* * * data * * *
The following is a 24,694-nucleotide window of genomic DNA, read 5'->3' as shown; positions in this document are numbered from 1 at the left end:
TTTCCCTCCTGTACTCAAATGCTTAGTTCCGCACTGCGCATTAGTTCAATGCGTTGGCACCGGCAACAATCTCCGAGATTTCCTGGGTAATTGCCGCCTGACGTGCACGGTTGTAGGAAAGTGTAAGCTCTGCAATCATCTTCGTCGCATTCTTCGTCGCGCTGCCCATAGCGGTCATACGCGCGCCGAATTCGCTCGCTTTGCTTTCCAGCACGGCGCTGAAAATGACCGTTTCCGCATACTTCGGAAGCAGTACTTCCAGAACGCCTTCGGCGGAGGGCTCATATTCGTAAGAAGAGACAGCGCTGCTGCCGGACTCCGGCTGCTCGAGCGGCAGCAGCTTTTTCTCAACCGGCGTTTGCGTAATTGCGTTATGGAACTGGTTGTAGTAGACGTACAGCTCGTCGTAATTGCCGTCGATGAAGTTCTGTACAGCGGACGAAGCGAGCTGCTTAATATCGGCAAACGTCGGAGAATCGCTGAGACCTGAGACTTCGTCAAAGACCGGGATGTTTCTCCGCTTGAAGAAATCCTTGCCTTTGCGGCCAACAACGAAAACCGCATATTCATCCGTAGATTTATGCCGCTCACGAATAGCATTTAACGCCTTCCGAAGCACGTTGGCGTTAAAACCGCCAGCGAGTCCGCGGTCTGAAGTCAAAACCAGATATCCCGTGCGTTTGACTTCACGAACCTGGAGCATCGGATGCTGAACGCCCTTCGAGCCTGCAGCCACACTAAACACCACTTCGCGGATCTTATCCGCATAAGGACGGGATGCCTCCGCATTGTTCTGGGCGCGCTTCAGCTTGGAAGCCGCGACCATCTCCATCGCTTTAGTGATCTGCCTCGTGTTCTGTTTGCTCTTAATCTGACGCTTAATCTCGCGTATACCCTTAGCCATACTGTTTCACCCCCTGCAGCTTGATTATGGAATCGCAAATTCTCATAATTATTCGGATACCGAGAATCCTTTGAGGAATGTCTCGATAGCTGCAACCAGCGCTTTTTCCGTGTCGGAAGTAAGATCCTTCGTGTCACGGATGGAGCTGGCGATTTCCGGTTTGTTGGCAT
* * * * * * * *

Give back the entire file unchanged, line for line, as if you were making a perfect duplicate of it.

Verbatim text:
The following is a 24,694-nucleotide window of genomic DNA, read 5'->3' as shown; positions in this document are numbered from 1 at the left end:
TTTCCCTCCTGTACTCAAATGCTTAGTTCCGCACTGCGCATTAGTTCAATGCGTTGGCACCGGCAACAATCTCCGAGATTTCCTGGGTAATTGCCGCCTGACGTGCACGGTTGTAGGAAAGTGTAAGCTCTGCAATCATCTTCGTCGCATTCTTCGTCGCGCTGCCCATAGCGGTCATACGCGCGCCGAATTCGCTCGCTTTGCTTTCCAGCACGGCGCTGAAAATGACCGTTTCCGCATACTTCGGAAGCAGTACTTCCAGAACGCCTTCGGCGGAGGGCTCATATTCGTAAGAAGAGACAGCGCTGCTGCCGGACTCCGGCTGCTCGAGCGGCAGCAGCTTTTTCTCAACCGGCGTTTGCGTAATTGCGTTATGGAACTGGTTGTAGTAGACGTACAGCTCGTCGTAATTGCCGTCGATGAAGTTCTGTACAGCGGACGAAGCGAGCTGCTTAATATCGGCAAACGTCGGAGAATCGCTGAGACCTGAGACTTCGTCAAAGACCGGGATGTTTCTCCGCTTGAAGAAATCCTTGCCTTTGCGGCCAACAACGAAAACCGCATATTCATCCGTAGATTTATGCCGCTCACGAATAGCATTTAACGCCTTCCGAAGCACGTTGGCGTTAAAACCGCCAGCGAGTCCGCGGTCTGAAGTCAAAACCAGATATCCCGTGCGTTTGACTTCACGAACCTGGAGCATCGGATGCTGAACGCCCTTCGAGCCTGCAGCCACACTAAACACCACTTCGCGGATCTTATCCGCATAAGGACGGGATGCCTCCGCATTGTTCTGGGCGCGCTTCAGCTTGGAAGCCGCGACCATCTCCATCGCTTTAGTGATCTGCCTCGTGTTCTGTTTGCTCTTAATCTGACGCTTAATCTCGCGTATACCCTTAGCCATACTGTTTCACCCCCTGCAGCTTGATTATGGAATCGCAAATTCTCATAATTATTCGGATACCGAGAATCCTTTGAGGAATGTCTCGATAGCTGCAACCAGCGCTTTTTCCGTGTCGGAAGTAAGATCCTTCGTGTCACGGATGGAGCTGGCGATTTCCGGTTTGTTGGCAT